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DNA Damage Repair Design and Protocols

Introduction to DNA Damage Repair DNA Damage Repair Applications DNA Damage Repair Design/Protocol DNA Damage Repair Literature Order Online

DNA Damage Repair Design / Protocol
DNA Damage Repair--Assay Considerations

When designing oligos incorporating modified bases suitable for DNA damage/repair studies, it is important to properly match the type of lesion under study and the analytical method chosen for detection.

I. Nucleotide Excision Repair (NER)

The standard in vitro assay for NER is a reconstitution of this repair system in cell-free extract using six recombinantly expressed NER factors (RPA, XPA, XPC, TFIIH, XPG, and XPF)(9) and a synthetic oligo duplex as template, modified with an adduct known to induce NER (10).

II. Base Excision Repair (BER)

The standard in vitro assay for BER is a reconstitution of this repair system in whole cell extracts using a synthetic oligo duplex as template, containing a modified base (e.g., 8-oxo-dG) known to induce BER (11). It is also possible to experimentally monitor BER in vivo (12).

III. UV-Induced DNA Damage

For studying UV-light induced DNA damage (formation of cyclobutane pyrimidine dimers (CPDs) or 6,4-photoproducts) in particular genomic regions, PCR-based techniques typically are the analytical method of choice, most commonly ligation-mediated PCR (LMPCR) (13). However, PCR-based methods are not suitable for telomeric regions, because telomeres are composed of thousands of copies of the short tandem repeat 5′TTAGGG/5′CCCTAA, and thus have no unique PCR priming sites. So, for telomeric regions, immunoprecipitation of DNA damage (IPoD) is used (14).

References

(1) Lodish, H., Berk, A., Matsudaira, P., Kaiser, C.A., Krieger, M., Scott, M.P., Zipursky, S.L., Darnell, J. (2004). In Molecular Biology of the Cell 5th ed., WH Freeman, New York, NY, 963.
(2) Lindahl, T. (1993) Instability and decay of the primary structure of DNA, Nature 362: 709-715.
(3) Nilsen, H., Krokan, H.E. (2001) Base excision repair in a network of defence and tolerance, Carcinogenesis 22: 987-998.
(4) de Laat, W.L, Jaspers, N.G.J., Hoeijmakers, J.H.J. (1999) Molecular mechanism of nucleotide excision repair, Genes & Development 13: 768-785.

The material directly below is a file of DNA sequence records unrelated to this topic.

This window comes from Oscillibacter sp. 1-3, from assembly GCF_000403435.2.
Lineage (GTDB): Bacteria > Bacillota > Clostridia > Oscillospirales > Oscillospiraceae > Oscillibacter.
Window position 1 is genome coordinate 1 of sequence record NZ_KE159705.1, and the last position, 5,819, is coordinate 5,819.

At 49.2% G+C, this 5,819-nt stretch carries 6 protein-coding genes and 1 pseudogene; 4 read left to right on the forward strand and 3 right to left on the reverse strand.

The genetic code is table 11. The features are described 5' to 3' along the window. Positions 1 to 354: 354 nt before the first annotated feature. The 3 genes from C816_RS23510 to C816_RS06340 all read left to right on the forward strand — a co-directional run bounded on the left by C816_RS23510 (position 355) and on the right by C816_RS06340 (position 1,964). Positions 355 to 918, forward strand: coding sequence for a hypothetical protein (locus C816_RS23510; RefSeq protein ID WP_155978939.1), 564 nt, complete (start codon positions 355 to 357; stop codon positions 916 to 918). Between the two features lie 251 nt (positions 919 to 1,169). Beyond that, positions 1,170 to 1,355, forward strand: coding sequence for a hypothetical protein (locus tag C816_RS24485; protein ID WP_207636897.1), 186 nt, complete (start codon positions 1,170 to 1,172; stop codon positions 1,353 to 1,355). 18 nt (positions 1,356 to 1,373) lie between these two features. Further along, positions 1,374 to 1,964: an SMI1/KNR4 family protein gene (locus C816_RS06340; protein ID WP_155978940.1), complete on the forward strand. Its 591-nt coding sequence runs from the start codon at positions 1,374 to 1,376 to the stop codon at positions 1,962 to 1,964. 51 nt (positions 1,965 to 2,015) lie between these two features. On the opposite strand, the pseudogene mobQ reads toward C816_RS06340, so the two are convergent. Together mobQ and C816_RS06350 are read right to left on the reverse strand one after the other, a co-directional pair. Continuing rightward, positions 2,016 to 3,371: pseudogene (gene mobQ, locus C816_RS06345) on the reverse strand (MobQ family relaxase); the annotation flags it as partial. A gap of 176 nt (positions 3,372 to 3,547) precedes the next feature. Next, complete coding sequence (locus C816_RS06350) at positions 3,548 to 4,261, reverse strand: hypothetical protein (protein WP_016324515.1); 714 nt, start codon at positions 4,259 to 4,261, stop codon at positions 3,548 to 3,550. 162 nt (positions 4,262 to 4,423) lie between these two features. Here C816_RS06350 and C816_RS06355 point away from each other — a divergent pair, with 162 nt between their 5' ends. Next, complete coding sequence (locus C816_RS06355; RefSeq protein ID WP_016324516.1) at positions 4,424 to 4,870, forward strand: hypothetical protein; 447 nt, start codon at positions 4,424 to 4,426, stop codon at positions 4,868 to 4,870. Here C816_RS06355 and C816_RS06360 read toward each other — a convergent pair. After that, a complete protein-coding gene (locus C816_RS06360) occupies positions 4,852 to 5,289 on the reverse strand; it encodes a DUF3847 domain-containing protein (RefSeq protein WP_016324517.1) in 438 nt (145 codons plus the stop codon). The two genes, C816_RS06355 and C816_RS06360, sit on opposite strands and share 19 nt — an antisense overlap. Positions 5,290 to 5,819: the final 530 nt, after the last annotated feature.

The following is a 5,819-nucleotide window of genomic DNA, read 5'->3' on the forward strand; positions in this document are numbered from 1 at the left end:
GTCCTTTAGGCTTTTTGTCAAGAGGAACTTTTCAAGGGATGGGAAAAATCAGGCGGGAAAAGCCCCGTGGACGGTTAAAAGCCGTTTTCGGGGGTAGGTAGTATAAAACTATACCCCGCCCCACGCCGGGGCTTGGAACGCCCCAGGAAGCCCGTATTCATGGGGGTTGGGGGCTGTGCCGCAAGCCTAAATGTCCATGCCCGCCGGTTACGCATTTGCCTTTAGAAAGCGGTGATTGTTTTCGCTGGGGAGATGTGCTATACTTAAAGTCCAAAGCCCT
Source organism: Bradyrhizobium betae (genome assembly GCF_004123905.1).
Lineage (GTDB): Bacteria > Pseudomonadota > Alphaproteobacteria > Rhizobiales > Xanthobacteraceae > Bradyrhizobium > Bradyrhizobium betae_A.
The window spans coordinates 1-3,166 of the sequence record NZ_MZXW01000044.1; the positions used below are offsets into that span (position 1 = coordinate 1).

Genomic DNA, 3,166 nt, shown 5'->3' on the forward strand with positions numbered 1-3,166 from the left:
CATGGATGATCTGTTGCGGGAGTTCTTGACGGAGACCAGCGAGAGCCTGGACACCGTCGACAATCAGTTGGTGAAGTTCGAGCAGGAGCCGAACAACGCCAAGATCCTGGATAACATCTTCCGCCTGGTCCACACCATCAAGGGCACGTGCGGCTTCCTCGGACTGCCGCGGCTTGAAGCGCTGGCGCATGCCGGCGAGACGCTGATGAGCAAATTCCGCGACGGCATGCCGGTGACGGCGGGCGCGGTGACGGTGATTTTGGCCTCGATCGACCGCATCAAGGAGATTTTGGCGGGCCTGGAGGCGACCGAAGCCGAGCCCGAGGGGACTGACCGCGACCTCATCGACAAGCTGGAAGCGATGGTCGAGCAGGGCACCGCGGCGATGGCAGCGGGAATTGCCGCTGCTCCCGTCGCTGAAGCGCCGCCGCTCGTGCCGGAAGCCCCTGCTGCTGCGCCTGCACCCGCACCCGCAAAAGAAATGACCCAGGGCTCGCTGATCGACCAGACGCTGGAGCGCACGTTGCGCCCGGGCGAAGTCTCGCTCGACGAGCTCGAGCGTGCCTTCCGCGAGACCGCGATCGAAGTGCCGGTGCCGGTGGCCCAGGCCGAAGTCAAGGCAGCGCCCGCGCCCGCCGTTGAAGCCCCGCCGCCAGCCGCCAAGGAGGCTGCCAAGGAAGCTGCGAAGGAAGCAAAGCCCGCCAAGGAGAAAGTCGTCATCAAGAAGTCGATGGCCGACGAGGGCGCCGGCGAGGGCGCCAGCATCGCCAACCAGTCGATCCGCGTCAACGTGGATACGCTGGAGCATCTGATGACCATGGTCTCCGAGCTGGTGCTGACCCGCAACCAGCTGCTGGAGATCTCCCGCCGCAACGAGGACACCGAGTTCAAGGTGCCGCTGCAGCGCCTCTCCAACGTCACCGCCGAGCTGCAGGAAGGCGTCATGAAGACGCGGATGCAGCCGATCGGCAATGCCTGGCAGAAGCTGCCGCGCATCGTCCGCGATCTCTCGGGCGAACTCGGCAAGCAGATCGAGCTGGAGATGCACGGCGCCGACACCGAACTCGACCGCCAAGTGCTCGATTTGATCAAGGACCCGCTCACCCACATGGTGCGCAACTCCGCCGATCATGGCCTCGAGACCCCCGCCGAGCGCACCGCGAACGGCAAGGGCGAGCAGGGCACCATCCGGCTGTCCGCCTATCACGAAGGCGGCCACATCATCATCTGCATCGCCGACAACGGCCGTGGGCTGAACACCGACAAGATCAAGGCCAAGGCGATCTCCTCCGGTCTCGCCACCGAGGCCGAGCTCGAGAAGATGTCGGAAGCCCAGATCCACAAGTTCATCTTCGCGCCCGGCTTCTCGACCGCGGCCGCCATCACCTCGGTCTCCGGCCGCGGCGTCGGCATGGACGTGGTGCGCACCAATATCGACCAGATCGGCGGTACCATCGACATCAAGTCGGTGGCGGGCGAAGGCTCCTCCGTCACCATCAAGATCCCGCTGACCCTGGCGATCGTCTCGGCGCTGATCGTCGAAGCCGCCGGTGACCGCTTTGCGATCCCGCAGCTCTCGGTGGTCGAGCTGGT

(5) Iyer R., Pluciennik A., Burdett V., Modrich P. (2006). "DNA mismatch repair: functions and mechanisms". Chem Rev 106: 30223.
(6) Sancar A. (2003). Structure and function of DNA photolyase and cryptochrome blue-light photoreceptors, Chem Rev 103:220337.
(7) Shikazono, N., Pearson, C., ONeill, P., Thacker, J. (2006) The roles of specific glycosylases in determining the mutagenic consequences of clustered DNA, Nucleic Acids Res. 34: 3722-3730.
(8) Margolin, Y., Shafirovich, V., Geacintov, N.E., DeMott, M.S., Dedon, P.C. (2008) DNA Sequence Context as a Determinant of the Quantity and Chemistry of Guanine Oxidation Produced by Hydroxyl Radicals and One-Electron Oxidants, J. Biol. Chem. 283: 35569-35578.
(9) Reardon, J.T., Sancar, A. Recognition and repair of the cyclobutane thymine dimer, a major cause of skin cancers, by the human excision nuclease. Genes Dev (2003), 17: 2359-2551.
(10) Prakash, S., Prakash, L. Nucleotide excision repair in yeast. Mutat. Res. (2000), 451: 13-24.
(11) Asagoshi, K., Tano, K., Chastain, P.D., et al. FEN1 Functions in Long Patch Base Excision Repair Under Conditions of Oxidative Stress in Vertebrate Cells. Mol Cancer Res (2010), 8: 204-215.
(12) Sundaresakumar, P. Use of novel assays to measure in vivo base excision DNA repair. M.S. Thesis, San Jose State Univ, 2009, 105 pages, Pub # 1470953. (13) Tornaletti, S., Pfeifer G.P. Ligation-Mediated PCR for Analysis of UV damage. In: Pfeifer, G.P., ed., Technologies for detection of DNA damage and mutations. New York: Plenum Press, 1996, pp. 199-209.
(14) Rochette, P.J., Brash, D.E. Human Telomeres Are Hypersensitive to UV-Induced DNA Damage and Refractory to Repair. PLoS Genetics (2010), 6(4): e1000926.

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